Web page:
During Independence Day weekend here in the U.S., I enjoyed a nice display of fireworks. During the show, I found myself wondering how fireworks are designed and made. Then, I started thinking that a really spectacular fireworks show is actually an art form.
Bilbo Baggins, the titular protagonist of J.R.R. Tolkien's The Hobbit, and his nephew Frodo Baggins, hero of Tolkien's The Lord of the Rings, shared a September 22nd birthdate. Accordingly, that day is annually celebrated as Hobbit Day, and the entire week is deemed to be "Tolkien Week". In honor of this year's festivities, Biblio.com just published my article "Beyond the Hobbit… Continue reading Happy Hobbit Day! (Biblio.com)
"The Fortsas Bibliohoax, or how a Belgian collector fooled book lovers for the fun of it" I wrote this article for Biblio.com's Book Collecting blog a few months ago now, but I only just found out that it was published. The Fortsas Bibliohoax, an elaborate prank perpetrated by a mid-nineteenth century book lover, is a hilarious story that… Continue reading “The Fortsas Bibliohoax” (Biblio.com)
Prompt #5 wanted me to write a story, which didn't interest me at all, but it also wanted me to practice brevity, which interested me much more. So, I decided to just choose a (non-fiction) topic and limit my word count. The resulting article is exactly my target 200 words; this introduction and my sources… Continue reading WordPress Writing 101 Prompt #5: Brevity and Bletchley Park
In honor of Movember, I wrote about history's best moustaches for HeadStuff.org. This article was fun to research. History's Best Moustaches - HeadStuff.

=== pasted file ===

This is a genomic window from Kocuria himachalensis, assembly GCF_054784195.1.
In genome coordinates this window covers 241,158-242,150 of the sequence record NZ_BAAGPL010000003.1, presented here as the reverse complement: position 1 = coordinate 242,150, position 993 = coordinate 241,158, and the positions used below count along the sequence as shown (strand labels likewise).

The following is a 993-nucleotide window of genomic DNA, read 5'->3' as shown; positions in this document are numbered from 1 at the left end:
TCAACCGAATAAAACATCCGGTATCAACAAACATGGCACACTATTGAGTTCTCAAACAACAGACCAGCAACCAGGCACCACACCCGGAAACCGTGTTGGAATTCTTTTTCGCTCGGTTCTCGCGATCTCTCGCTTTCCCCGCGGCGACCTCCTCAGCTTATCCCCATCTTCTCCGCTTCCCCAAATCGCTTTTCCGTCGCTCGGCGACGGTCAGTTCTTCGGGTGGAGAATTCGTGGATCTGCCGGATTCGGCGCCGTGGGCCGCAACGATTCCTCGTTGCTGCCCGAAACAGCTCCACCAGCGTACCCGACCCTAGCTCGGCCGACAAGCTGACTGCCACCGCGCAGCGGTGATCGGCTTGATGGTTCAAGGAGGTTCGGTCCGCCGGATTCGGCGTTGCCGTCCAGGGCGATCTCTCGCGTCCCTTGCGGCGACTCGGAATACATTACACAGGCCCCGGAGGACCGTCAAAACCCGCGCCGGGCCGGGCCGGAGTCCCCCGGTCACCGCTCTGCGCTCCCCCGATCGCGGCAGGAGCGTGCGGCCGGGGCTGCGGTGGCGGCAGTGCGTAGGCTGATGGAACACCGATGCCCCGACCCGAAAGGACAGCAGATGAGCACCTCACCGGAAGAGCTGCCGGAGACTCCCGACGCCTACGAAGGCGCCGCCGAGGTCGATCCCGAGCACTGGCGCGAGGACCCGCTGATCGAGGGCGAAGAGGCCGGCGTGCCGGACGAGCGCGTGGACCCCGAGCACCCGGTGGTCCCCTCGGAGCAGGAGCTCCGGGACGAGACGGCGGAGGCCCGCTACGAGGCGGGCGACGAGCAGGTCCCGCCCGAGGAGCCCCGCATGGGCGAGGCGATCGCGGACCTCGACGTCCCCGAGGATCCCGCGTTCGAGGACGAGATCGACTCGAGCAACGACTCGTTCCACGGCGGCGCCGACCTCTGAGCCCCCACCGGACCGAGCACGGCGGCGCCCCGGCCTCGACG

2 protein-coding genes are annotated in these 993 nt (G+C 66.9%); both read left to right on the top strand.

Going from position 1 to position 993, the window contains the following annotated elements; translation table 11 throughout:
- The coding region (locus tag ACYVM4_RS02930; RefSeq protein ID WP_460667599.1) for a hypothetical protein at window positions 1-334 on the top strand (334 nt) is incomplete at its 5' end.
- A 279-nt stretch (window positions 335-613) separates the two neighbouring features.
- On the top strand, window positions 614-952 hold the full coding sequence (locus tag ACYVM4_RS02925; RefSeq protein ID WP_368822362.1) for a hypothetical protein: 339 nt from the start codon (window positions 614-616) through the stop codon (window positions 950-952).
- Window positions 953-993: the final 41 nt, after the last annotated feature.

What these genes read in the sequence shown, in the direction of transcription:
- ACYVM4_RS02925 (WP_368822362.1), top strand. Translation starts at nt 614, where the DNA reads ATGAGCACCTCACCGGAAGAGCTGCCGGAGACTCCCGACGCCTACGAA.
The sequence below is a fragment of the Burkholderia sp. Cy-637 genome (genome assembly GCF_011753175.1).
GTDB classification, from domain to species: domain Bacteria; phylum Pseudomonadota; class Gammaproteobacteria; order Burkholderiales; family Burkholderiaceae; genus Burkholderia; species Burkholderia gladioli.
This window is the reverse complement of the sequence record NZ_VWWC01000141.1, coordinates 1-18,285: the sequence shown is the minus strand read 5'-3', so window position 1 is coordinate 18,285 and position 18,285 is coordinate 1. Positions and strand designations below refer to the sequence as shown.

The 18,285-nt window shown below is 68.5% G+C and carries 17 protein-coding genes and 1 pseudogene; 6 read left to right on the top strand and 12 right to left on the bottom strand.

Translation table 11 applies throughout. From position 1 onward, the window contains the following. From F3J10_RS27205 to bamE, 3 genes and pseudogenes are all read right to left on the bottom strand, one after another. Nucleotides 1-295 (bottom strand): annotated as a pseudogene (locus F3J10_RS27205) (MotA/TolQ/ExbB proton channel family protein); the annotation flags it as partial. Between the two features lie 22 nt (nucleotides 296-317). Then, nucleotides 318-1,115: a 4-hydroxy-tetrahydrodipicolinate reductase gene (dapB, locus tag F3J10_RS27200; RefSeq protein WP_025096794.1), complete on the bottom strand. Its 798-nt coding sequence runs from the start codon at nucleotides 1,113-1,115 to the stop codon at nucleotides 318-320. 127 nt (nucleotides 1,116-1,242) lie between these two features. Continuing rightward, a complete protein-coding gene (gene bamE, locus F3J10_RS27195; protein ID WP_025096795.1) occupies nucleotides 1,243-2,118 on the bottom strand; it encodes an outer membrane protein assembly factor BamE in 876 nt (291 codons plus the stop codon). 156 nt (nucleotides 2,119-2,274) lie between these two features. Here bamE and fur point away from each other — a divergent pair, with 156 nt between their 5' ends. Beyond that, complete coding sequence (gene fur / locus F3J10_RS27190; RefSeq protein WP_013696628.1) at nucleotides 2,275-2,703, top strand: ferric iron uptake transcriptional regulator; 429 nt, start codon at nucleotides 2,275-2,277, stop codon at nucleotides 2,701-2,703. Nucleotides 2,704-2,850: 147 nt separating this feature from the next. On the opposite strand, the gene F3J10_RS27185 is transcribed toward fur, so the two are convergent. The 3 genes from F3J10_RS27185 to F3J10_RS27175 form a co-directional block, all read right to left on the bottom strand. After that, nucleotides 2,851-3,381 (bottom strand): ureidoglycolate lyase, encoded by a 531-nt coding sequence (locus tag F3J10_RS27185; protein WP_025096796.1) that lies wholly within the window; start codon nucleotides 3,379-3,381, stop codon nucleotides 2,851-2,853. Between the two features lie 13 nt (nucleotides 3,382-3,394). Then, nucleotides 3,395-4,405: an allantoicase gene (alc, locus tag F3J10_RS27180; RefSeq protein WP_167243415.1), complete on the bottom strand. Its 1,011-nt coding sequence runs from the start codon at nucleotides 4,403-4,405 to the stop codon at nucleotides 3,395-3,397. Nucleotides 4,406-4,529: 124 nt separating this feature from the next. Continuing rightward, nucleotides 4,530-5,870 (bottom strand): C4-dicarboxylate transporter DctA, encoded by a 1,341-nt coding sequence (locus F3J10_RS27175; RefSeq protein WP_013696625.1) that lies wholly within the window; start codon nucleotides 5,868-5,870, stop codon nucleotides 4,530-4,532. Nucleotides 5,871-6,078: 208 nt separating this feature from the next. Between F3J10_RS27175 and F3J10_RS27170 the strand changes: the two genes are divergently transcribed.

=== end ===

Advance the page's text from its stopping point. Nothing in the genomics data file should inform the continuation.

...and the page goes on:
My reaction to B.A. Shapiro's The Art Forger, a novel about a fictional young art forger and the real-life Isabella Stewart Gardner heist of 1990.
My boss just brought this news item from last month to my attention. It seems that two book dealers in New York City have stumbled upon what they believe may be William Shakespeare's dictionary, complete with annotations and markings by the Bard himself. If that is true, it would be very exciting indeed! I would… Continue reading William Shakespeare’s Dictionary (or not?)
I spent all day today at an antique book, manuscript, and autograph show. I didn't buy anything for myself, though I helped my boss scout items to acquire, but I did manage to come back with some good content for tonight's post. My boss told me during the car ride to the show about a… Continue reading Someone messed with Galileo, and I’m angry.
This post was inspired by several things: my interest in ballroom culture and history, my love of the Viennese Waltz, my desire to visit Vienna (so much that I asked for Vienna travel guides for Christmas last year), and a few recent conversations about masquerade balls. After doing some basic research on the subject, I… Continue reading “Fasching” begins: an introduction to Viennese Ball Season
Welcome to the second episode of Meet Alexandra's Skating History Collection! I purchased this book at my first paper show in Allentown, PA in the summer of 2013. It is from Spalding's Athletic Library and is called How to Become a Skater: Figure and Speed Skating. It was published by American Sports Publishing Co. in… Continue reading Spalding’s Athletic Library – “How to Become a Skater” (1904)